How to Overcome your Blind Spots in the Sydney Property Market


“For the same reason we can’t tickle ourselves, we can’t see our own blind spots.”

I had a lovely couple recommended to me by a real estate agent in Sydney’s Inner West. These guys started their property journey with a tiny house in Erskineville.

As the market started rising they thought it might be time for an upgrade. They have two beautiful little girls and their house was literally bursting at the seams.

When I met them their search was quite broad.  They were looking in any suburb that could get Flynn, the dad, home within a 45 mins commute. We were looking  at the Lower North Shore, Mascot, Botany and the Inner West.  Since they had been bringing the girls up in the Inner West they definitely had a soft spot for it.

The search continued for a couple of months, I kept seeing a property come up in Dulwich Hill that I thought looked overpriced, it was very unattractive on face value. If you are busy with life and you see an ugly property it is quite easy not to go through it especially if on face value it seems expensive.

This one was painted bright blue, was overpriced and my clients had seen it online but had discounted it due to the cosmetic appearance of it.  I went through it.   It was a beautiful bungalow that had been bastardized. The paint job was all wrong, there were bars on the window, the tiles were naff and there was only one bathroom.

When I reported back to Flynn and May that this was a hidden gem under an ugly blue facade they were happy to come and inspect it.  As we walked through the property, I talked about my vision and showed them references. They understood what I was talking about and realized the potential.  I had recently just helped some other clients sell not too far away for $1.75M in a worse street than this so I felt we were onto something!  The price guide for this property was $1.3M, however when I did my pricing this property came under this price guide. Accurate pricing is so important as my clients had assumed the property was worth more than $1.3M it had been quoted.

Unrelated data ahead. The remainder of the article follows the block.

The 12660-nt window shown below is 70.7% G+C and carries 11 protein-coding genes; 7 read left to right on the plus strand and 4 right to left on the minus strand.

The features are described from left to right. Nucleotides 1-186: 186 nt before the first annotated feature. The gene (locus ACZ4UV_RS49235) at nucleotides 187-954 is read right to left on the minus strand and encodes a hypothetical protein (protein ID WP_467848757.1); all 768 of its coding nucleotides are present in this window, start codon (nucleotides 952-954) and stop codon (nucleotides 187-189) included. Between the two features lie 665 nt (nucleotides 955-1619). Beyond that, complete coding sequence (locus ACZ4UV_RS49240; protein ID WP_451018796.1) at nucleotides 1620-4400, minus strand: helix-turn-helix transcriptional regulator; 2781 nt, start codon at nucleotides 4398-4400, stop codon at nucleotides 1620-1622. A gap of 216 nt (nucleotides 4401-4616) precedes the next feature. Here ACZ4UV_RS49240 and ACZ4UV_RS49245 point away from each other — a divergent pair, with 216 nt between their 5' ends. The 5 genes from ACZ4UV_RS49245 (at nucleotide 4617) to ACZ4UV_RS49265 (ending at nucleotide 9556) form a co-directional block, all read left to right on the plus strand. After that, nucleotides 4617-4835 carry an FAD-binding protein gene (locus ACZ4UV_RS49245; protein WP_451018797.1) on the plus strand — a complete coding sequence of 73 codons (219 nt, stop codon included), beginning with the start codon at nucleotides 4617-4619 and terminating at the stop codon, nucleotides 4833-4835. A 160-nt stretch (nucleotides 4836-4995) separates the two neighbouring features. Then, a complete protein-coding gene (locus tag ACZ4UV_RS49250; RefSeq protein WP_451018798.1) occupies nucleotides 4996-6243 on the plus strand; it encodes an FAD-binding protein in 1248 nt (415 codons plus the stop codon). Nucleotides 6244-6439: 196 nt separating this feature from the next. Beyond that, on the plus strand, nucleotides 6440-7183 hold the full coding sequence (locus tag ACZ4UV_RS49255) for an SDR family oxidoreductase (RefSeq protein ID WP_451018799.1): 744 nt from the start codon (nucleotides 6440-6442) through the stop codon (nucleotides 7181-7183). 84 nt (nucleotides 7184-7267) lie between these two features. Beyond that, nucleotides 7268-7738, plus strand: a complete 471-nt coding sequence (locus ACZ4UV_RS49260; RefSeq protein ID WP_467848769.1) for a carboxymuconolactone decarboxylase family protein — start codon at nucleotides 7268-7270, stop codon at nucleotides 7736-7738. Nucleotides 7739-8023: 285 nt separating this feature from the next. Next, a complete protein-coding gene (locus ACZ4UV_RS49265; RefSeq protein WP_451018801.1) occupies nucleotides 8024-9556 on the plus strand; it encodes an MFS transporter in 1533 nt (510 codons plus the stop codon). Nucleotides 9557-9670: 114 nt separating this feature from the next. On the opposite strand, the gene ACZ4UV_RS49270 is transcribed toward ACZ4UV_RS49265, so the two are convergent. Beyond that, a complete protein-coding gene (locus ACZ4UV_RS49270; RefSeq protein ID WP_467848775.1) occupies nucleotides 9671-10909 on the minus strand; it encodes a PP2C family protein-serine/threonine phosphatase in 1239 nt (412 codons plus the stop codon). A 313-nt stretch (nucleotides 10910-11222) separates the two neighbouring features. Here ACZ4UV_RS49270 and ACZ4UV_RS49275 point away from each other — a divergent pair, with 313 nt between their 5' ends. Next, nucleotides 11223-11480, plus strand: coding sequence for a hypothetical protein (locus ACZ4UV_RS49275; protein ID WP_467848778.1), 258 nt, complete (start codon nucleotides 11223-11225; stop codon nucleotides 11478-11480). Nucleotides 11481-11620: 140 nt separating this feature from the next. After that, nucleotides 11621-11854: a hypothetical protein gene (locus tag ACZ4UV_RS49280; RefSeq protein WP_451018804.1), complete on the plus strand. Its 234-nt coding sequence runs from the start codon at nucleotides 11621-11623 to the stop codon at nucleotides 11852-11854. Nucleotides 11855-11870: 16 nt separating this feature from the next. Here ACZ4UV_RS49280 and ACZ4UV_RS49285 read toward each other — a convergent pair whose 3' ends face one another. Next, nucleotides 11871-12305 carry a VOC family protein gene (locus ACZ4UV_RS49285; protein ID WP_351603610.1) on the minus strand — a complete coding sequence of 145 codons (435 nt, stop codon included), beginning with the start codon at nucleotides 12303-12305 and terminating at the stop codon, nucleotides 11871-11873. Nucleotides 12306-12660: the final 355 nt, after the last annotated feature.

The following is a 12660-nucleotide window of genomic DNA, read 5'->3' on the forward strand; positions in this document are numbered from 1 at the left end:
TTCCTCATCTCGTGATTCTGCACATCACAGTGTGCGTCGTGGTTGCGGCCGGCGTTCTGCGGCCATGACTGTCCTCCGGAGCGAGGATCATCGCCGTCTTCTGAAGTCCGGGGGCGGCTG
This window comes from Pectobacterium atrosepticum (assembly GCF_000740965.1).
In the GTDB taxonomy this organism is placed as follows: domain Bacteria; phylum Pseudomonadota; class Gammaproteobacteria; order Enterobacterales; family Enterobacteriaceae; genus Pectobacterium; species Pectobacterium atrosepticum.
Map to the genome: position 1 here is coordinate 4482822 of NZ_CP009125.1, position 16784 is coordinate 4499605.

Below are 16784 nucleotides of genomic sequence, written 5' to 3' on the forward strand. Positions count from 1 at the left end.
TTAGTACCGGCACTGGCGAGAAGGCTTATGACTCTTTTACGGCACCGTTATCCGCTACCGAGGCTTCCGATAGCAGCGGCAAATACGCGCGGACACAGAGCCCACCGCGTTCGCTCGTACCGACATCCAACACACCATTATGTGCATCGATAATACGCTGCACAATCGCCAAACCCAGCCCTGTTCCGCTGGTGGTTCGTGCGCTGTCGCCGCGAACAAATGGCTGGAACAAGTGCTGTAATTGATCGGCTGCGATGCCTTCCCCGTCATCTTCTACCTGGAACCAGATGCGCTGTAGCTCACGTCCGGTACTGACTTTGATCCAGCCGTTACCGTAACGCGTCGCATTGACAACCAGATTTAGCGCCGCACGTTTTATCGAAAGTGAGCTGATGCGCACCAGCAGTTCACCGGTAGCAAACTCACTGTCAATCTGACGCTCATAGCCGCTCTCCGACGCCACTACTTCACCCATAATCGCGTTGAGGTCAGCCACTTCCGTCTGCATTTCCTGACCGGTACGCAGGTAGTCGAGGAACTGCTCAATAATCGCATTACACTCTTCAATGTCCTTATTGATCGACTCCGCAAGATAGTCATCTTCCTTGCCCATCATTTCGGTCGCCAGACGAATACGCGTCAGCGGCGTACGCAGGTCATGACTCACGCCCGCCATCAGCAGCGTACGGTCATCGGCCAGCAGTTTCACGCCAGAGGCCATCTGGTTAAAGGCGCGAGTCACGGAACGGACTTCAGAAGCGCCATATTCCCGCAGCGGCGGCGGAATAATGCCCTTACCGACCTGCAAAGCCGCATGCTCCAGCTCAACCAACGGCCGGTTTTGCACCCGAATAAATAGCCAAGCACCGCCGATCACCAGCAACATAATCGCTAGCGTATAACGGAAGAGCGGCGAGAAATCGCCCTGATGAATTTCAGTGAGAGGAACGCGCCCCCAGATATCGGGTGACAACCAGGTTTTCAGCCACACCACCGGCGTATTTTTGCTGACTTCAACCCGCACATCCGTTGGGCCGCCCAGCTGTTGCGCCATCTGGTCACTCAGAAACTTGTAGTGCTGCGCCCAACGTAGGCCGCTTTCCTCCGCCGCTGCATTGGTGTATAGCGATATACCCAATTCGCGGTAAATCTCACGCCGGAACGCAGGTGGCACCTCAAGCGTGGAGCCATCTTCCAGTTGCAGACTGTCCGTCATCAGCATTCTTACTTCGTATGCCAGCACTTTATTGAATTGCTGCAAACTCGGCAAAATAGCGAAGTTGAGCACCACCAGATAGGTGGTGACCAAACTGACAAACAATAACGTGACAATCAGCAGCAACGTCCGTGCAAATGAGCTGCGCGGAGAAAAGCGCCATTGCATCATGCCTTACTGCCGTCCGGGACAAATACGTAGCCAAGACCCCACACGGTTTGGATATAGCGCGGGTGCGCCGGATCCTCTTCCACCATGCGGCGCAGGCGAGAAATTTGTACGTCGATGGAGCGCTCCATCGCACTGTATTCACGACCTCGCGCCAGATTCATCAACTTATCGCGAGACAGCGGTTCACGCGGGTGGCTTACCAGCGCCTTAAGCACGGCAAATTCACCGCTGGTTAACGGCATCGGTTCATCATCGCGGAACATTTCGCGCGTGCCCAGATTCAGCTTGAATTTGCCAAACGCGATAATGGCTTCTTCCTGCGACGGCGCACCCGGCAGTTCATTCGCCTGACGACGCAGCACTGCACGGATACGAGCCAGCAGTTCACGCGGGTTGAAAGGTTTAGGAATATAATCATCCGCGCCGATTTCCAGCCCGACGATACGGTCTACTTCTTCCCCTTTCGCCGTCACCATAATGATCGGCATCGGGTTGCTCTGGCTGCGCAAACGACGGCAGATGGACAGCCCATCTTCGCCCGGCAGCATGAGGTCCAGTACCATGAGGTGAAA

In planning, I got a designer and builder to come through the property so Flynn and May would be ready to renovate if they purchased this property. Once we’d agreed on a strategy I started to work my magic.

To begin with, I have to work on my negotiation strategy, which involves categorizing the agent.  It’s not a personal thing.   In this instance, the agent selling the property would be in the category of “lazy agent”.  So it’s important that I do all the running around and make it “easy” for the agent so when it comes to the crunch we buy well.

So, I put the offer on a contract at $1,251,000 well beneath their quoted price of $1.3+m.   The agent had his work cut out for him as this was a divorce and the both parties were not convinced that this was the best offer for them so they sat on it over the weekend. I then increased my offer by $2,000 and I put the deal together – the feedback from my clients was; firstly, they never would have gone through the home and secondly, they would have just paid the asking price  which was $47K more.

They ended up completing the works to the property for approximately $200,000 all up and recently had their property valued at $1,850,000.   It really does help to  use a professional third party to get a potentially emotional job done.

If you are feeling emotional about your property search,call Brooke Flint from Flint Property on 0425 221 226.